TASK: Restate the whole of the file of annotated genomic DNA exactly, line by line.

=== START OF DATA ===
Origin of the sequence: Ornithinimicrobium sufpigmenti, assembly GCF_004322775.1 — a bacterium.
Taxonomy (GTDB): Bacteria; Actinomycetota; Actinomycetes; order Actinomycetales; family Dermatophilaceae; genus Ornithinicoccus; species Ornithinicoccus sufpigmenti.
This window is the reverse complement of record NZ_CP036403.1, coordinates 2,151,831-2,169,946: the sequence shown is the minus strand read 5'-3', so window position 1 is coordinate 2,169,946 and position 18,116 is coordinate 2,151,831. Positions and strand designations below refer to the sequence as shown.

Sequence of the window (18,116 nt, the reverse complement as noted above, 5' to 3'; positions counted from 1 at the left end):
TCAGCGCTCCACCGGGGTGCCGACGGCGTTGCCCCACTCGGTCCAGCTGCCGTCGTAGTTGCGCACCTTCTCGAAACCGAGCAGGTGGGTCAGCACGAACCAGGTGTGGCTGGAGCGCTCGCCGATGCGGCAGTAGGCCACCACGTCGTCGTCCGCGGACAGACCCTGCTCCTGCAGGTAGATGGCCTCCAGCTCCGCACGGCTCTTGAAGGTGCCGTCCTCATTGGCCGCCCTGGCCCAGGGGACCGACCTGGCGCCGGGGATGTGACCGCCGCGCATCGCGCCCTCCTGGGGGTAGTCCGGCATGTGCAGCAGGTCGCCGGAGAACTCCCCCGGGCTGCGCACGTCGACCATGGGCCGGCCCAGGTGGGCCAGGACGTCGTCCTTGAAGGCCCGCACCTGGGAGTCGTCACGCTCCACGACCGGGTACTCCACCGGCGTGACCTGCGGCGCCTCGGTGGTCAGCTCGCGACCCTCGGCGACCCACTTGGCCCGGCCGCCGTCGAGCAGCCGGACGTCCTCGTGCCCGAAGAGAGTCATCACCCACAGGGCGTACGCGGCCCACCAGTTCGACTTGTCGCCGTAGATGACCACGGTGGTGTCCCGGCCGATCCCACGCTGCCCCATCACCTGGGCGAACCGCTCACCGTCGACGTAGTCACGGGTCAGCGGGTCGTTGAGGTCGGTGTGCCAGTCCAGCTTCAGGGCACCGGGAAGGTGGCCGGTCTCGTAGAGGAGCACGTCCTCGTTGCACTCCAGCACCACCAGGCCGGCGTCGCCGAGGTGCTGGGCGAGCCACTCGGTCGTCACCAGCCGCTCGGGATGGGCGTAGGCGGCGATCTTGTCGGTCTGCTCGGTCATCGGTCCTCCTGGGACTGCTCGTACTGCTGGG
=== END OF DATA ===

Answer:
Origin of the sequence: Ornithinimicrobium sufpigmenti, assembly GCF_004322775.1 — a bacterium.
Taxonomy (GTDB): Bacteria; Actinomycetota; Actinomycetes; order Actinomycetales; family Dermatophilaceae; genus Ornithinicoccus; species Ornithinicoccus sufpigmenti.
This window is the reverse complement of record NZ_CP036403.1, coordinates 2,151,831-2,169,946: the sequence shown is the minus strand read 5'-3', so window position 1 is coordinate 2,169,946 and position 18,116 is coordinate 2,151,831. Positions and strand designations below refer to the sequence as shown.

Sequence of the window (18,116 nt, the reverse complement as noted above, 5' to 3'; positions counted from 1 at the left end):
TCAGCGCTCCACCGGGGTGCCGACGGCGTTGCCCCACTCGGTCCAGCTGCCGTCGTAGTTGCGCACCTTCTCGAAACCGAGCAGGTGGGTCAGCACGAACCAGGTGTGGCTGGAGCGCTCGCCGATGCGGCAGTAGGCCACCACGTCGTCGTCCGCGGACAGACCCTGCTCCTGCAGGTAGATGGCCTCCAGCTCCGCACGGCTCTTGAAGGTGCCGTCCTCATTGGCCGCCCTGGCCCAGGGGACCGACCTGGCGCCGGGGATGTGACCGCCGCGCATCGCGCCCTCCTGGGGGTAGTCCGGCATGTGCAGCAGGTCGCCGGAGAACTCCCCCGGGCTGCGCACGTCGACCATGGGCCGGCCCAGGTGGGCCAGGACGTCGTCCTTGAAGGCCCGCACCTGGGAGTCGTCACGCTCCACGACCGGGTACTCCACCGGCGTGACCTGCGGCGCCTCGGTGGTCAGCTCGCGACCCTCGGCGACCCACTTGGCCCGGCCGCCGTCGAGCAGCCGGACGTCCTCGTGCCCGAAGAGAGTCATCACCCACAGGGCGTACGCGGCCCACCAGTTCGACTTGTCGCCGTAGATGACCACGGTGGTGTCCCGGCCGATCCCACGCTGCCCCATCACCTGGGCGAACCGCTCACCGTCGACGTAGTCACGGGTCAGCGGGTCGTTGAGGTCGGTGTGCCAGTCCAGCTTCAGGGCACCGGGAAGGTGGCCGGTCTCGTAGAGGAGCACGTCCTCGTTGCACTCCAGCACCACCAGGCCGGCGTCGCCGAGGTGCTGGGCGAGCCACTCGGTCGTCACCAGCCGCTCGGGATGGGCGTAGGCGGCGATCTTGTCGGTCTGCTCGGTCATCGGTCCTCCTGGGACTGCTCGTACTGCTGGG